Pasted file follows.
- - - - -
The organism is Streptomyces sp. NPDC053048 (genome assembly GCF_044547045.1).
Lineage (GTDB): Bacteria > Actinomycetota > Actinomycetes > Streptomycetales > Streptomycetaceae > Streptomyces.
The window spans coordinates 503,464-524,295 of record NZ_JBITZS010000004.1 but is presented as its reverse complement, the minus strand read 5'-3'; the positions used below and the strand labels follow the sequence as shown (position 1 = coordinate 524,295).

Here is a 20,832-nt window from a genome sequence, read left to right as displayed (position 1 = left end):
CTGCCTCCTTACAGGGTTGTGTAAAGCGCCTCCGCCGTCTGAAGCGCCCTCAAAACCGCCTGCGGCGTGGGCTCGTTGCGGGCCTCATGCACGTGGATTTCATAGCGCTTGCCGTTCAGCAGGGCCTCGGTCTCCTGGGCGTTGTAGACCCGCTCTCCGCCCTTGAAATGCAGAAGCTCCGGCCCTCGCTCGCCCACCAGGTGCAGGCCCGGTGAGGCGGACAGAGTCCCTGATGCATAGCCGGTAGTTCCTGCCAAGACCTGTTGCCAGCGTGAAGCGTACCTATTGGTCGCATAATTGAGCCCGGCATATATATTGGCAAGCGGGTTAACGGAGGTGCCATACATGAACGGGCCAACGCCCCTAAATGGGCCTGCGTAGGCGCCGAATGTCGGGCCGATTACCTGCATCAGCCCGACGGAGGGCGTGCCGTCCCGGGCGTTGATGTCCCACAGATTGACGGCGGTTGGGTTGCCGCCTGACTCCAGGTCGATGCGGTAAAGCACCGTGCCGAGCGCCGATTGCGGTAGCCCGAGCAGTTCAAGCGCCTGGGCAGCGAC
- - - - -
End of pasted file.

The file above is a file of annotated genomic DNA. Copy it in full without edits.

The organism is Streptomyces sp. NPDC053048 (genome assembly GCF_044547045.1).
Lineage (GTDB): Bacteria > Actinomycetota > Actinomycetes > Streptomycetales > Streptomycetaceae > Streptomyces.
The window spans coordinates 503,464-524,295 of record NZ_JBITZS010000004.1 but is presented as its reverse complement, the minus strand read 5'-3'; the positions used below and the strand labels follow the sequence as shown (position 1 = coordinate 524,295).

Here is a 20,832-nt window from a genome sequence, read left to right as displayed (position 1 = left end):
CTGCCTCCTTACAGGGTTGTGTAAAGCGCCTCCGCCGTCTGAAGCGCCCTCAAAACCGCCTGCGGCGTGGGCTCGTTGCGGGCCTCATGCACGTGGATTTCATAGCGCTTGCCGTTCAGCAGGGCCTCGGTCTCCTGGGCGTTGTAGACCCGCTCTCCGCCCTTGAAATGCAGAAGCTCCGGCCCTCGCTCGCCCACCAGGTGCAGGCCCGGTGAGGCGGACAGAGTCCCTGATGCATAGCCGGTAGTTCCTGCCAAGACCTGTTGCCAGCGTGAAGCGTACCTATTGGTCGCATAATTGAGCCCGGCATATATATTGGCAAGCGGGTTAACGGAGGTGCCATACATGAACGGGCCAACGCCCCTAAATGGGCCTGCGTAGGCGCCGAATGTCGGGCCGATTACCTGCATCAGCCCGACGGAGGGCGTGCCGTCCCGGGCGTTGATGTCCCACAGATTGACGGCGGTTGGGTTGCCGCCTGACTCCAGGTCGATGCGGTAAAGCACCGTGCCGAGCGCCGATTGCGGTAGCCCGAGCAGTTCAAGCGCCTGGGCAGCGAC